Played by Dooley Wilson, Sam is probably the most famous piano player in film history. Whenever his arms are in the shot, though, it’s pretty obvious that he’s not actually playing. Still, Sam is a compelling character. Right from the start, he has a loyalty to Rick that’s hard to square with the fact that Rick seems like an amoral bastard. They were together in Paris, maybe a few other places, but clearly Sam doesn’t depend on Rick for his survival—he could make a lot more playing somewhere else. Some people find his deference to the white characters offensive. This is certainly fair, and I’d definitely be interested in a prequel more focused on Sam.
Number 2: Cricket, To Have and Have Not (1944)
Staying with Bogart films, we have another American expat in Vichy held territory—Martinique this time. The movie is very loosely based on a Hemingway novel. Then Faulkner worked on the screenplay. But Cricket is unaffected by the heavyweight literary pedigree. Like Sam, he’s just playing his songs while the world burns around him. Yet like Sam, you never really doubt his antifascist credentials. Unlike Sam, he really is playing the piano.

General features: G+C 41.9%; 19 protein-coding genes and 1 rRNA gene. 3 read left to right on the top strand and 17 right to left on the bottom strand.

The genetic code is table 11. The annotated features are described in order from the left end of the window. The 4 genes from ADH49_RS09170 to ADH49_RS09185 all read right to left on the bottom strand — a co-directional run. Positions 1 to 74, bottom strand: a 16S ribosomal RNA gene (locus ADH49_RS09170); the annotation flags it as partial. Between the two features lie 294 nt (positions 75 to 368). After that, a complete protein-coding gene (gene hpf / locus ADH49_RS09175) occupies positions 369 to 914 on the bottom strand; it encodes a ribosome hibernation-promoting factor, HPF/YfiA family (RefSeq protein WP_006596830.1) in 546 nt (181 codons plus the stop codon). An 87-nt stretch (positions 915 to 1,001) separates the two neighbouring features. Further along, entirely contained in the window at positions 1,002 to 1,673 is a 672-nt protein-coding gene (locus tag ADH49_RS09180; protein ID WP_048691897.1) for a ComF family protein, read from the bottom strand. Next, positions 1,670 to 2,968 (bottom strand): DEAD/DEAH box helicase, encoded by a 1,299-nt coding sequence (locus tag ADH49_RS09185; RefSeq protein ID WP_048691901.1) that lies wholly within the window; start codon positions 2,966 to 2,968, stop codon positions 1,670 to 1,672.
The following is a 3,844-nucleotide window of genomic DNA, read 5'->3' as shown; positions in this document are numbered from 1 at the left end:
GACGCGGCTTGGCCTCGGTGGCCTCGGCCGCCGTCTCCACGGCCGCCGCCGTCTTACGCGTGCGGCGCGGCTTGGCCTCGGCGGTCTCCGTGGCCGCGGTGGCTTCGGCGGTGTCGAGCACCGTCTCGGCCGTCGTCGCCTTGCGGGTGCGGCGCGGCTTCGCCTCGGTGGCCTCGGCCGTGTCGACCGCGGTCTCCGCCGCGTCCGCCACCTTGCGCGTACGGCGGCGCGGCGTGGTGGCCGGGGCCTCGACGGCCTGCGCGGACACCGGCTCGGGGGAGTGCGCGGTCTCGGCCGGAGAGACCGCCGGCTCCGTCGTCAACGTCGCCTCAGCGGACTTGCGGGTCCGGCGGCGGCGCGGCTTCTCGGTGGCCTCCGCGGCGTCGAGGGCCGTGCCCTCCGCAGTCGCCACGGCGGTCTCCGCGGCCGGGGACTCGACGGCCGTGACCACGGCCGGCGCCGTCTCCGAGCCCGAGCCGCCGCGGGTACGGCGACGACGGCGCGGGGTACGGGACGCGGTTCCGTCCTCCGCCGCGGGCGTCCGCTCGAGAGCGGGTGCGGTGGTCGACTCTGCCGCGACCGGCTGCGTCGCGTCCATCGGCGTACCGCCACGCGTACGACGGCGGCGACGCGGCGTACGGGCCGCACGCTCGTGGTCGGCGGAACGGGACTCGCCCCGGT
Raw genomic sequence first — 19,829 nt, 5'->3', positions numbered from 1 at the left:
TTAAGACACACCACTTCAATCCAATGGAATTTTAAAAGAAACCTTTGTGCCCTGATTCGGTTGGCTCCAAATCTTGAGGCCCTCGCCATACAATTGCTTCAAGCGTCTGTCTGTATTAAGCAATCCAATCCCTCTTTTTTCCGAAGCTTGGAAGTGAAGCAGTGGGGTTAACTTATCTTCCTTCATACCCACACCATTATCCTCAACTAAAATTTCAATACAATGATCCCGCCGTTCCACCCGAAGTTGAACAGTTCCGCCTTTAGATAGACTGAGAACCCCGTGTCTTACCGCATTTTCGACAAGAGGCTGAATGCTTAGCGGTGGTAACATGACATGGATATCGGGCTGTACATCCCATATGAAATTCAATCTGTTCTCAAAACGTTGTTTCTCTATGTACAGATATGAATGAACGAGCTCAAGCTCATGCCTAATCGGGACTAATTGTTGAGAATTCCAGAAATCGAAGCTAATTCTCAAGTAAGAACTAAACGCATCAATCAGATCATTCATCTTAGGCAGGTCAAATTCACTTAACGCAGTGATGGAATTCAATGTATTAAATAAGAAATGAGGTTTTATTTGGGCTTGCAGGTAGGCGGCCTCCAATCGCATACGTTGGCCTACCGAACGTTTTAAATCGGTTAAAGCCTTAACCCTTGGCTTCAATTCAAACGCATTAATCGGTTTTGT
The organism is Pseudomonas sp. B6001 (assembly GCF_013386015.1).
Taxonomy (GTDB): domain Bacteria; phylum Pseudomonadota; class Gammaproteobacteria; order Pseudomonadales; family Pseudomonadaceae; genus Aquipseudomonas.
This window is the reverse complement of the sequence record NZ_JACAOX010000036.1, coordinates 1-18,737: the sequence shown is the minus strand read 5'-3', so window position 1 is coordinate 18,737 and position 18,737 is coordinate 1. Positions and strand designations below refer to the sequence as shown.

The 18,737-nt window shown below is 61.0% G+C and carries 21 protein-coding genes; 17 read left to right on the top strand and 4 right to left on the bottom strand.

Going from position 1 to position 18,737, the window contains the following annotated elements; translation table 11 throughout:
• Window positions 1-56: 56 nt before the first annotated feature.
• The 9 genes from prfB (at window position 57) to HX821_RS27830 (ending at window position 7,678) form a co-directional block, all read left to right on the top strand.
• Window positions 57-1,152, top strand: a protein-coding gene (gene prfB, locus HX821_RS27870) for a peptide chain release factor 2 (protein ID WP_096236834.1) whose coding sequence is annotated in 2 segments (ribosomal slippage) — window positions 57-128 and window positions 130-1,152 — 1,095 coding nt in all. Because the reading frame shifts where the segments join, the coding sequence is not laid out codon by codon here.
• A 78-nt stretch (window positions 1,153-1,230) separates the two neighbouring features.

The actor here is Hoagy Carmichael, composer of songs like “Skylark,” “Stardust,” and “The Nearness of You.” Incidentally, in the first James Bond novel, Casino Royale, Bond is described as resembling Carmichael. Here he plays a few originals and accompanies a teenaged Lauren Bacall. He doesn’t talk much, but he’s important enough that Bacall has to say goodbye to him before the film can end.
Number 3: Al Roberts, Detour (1945)
The first one on the list who’s the main character. The movie starts with Al, played by Tom Neal, on the run, listening to a song in a shabby bar in Nevada that reminds him of his life back in New York where he and his singer girlfriend gigged with a big band. When she leaves him to pursue her dreams in Hollywood, he follows and gets into a lot of trouble hitchhiking.